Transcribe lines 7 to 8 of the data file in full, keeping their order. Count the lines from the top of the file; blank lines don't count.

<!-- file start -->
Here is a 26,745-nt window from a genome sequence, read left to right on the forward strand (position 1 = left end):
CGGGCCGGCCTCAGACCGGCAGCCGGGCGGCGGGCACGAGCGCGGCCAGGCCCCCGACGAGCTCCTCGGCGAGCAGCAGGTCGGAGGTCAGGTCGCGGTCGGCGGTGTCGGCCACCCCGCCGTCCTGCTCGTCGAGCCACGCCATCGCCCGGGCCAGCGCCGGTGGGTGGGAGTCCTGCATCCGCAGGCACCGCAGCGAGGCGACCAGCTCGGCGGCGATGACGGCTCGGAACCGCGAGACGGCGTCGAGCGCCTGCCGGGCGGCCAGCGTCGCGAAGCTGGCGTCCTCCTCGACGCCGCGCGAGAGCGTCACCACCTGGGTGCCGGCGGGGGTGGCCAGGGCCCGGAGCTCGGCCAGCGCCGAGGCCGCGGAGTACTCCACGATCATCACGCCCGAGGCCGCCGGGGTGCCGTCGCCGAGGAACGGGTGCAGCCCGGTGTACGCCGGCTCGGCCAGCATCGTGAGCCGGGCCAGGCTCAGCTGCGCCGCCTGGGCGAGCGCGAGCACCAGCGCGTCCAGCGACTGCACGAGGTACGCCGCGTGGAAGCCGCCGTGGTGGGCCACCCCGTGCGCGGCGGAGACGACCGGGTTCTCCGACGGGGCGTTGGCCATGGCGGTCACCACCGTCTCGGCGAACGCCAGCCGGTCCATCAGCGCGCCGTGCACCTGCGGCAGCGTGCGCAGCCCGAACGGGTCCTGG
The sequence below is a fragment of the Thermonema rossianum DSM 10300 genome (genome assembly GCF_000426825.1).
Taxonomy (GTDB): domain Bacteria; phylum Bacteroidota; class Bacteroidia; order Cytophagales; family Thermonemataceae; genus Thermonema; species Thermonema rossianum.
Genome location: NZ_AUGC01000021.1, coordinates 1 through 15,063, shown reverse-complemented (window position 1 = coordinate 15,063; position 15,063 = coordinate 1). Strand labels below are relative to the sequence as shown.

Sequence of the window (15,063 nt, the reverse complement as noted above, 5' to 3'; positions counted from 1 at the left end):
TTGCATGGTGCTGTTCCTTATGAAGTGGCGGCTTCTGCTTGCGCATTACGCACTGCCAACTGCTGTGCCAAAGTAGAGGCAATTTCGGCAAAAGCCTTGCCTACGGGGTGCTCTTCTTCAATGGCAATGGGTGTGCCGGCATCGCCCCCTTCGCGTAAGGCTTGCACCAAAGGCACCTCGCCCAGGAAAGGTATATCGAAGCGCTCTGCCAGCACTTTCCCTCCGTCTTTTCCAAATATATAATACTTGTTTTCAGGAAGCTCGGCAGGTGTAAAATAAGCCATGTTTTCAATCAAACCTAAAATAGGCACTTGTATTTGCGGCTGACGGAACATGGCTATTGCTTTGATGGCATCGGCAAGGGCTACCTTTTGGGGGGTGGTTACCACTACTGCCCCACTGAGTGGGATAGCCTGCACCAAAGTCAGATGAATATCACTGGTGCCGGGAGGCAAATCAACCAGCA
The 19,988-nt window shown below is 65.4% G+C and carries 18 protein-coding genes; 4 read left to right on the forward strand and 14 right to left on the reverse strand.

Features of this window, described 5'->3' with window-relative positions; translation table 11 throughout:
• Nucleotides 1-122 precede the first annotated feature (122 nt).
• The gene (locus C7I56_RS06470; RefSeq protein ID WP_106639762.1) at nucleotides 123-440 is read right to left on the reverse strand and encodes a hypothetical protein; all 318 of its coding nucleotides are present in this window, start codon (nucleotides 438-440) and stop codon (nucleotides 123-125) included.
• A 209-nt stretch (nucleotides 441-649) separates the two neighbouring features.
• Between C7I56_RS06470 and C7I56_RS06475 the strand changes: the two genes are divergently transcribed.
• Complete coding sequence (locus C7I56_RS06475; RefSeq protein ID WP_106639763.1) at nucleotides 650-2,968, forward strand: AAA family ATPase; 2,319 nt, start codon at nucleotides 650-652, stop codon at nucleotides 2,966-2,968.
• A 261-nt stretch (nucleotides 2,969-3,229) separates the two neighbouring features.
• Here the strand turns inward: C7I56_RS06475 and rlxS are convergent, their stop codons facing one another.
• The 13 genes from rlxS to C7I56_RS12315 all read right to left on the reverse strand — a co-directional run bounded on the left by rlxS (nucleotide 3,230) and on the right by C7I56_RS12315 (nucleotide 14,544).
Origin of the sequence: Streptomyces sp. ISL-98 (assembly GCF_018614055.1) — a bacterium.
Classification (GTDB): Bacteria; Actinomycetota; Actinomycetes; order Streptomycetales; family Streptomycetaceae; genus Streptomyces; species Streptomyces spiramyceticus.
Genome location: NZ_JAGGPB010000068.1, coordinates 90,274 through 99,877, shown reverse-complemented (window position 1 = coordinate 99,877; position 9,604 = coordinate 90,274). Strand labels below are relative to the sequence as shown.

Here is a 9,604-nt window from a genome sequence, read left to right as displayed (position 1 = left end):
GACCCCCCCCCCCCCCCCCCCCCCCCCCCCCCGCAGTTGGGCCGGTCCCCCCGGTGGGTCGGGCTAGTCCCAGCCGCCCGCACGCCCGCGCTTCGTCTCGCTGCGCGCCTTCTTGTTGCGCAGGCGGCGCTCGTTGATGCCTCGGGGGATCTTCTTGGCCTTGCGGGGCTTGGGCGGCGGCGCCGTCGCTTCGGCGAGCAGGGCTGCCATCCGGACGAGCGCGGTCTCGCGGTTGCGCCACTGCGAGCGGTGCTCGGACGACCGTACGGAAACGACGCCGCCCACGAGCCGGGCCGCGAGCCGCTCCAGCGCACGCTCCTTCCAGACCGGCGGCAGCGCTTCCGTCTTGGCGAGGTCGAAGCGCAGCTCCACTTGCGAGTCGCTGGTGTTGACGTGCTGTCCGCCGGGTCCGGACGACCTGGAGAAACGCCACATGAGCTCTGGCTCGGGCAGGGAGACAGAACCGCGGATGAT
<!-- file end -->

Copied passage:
TTGCATGGTGCTGTTCCTTATGAAGTGGCGGCTTCTGCTTGCGCATTACGCACTGCCAACTGCTGTGCCAAAGTAGAGGCAATTTCGGCAAAAGCCTTGCCTACGGGGTGCTCTTCTTCAATGGCAATGGGTGTGCCGGCATCGCCCCCTTCGCGTAAGGCTTGCACCAAAGGCACCTCGCCCAGGAAAGGTATATCGAAGCGCTCTGCCAGCACTTTCCCTCCGTCTTTTCCAAATATATAATACTTGTTTTCAGGAAGCTCGGCAGGTGTAAAATAAGCCATGTTTTCAATCAAACCTAAAATAGGCACTTGTATTTGCGGCTGACGGAACATGGCTATTGCTTTGATGGCATCGGCAAGGGCTACCTTTTGGGGGGTGGTTACCACTACTGCCCCACTGAGTGGGATAGCCTGCACCAAAGTCAGATGAATATCACTGGTGCCGGGAGGCAAATCAACCAGCA
The 19,988-nt window shown below is 65.4% G+C and carries 18 protein-coding genes; 4 read left to right on the forward strand and 14 right to left on the reverse strand.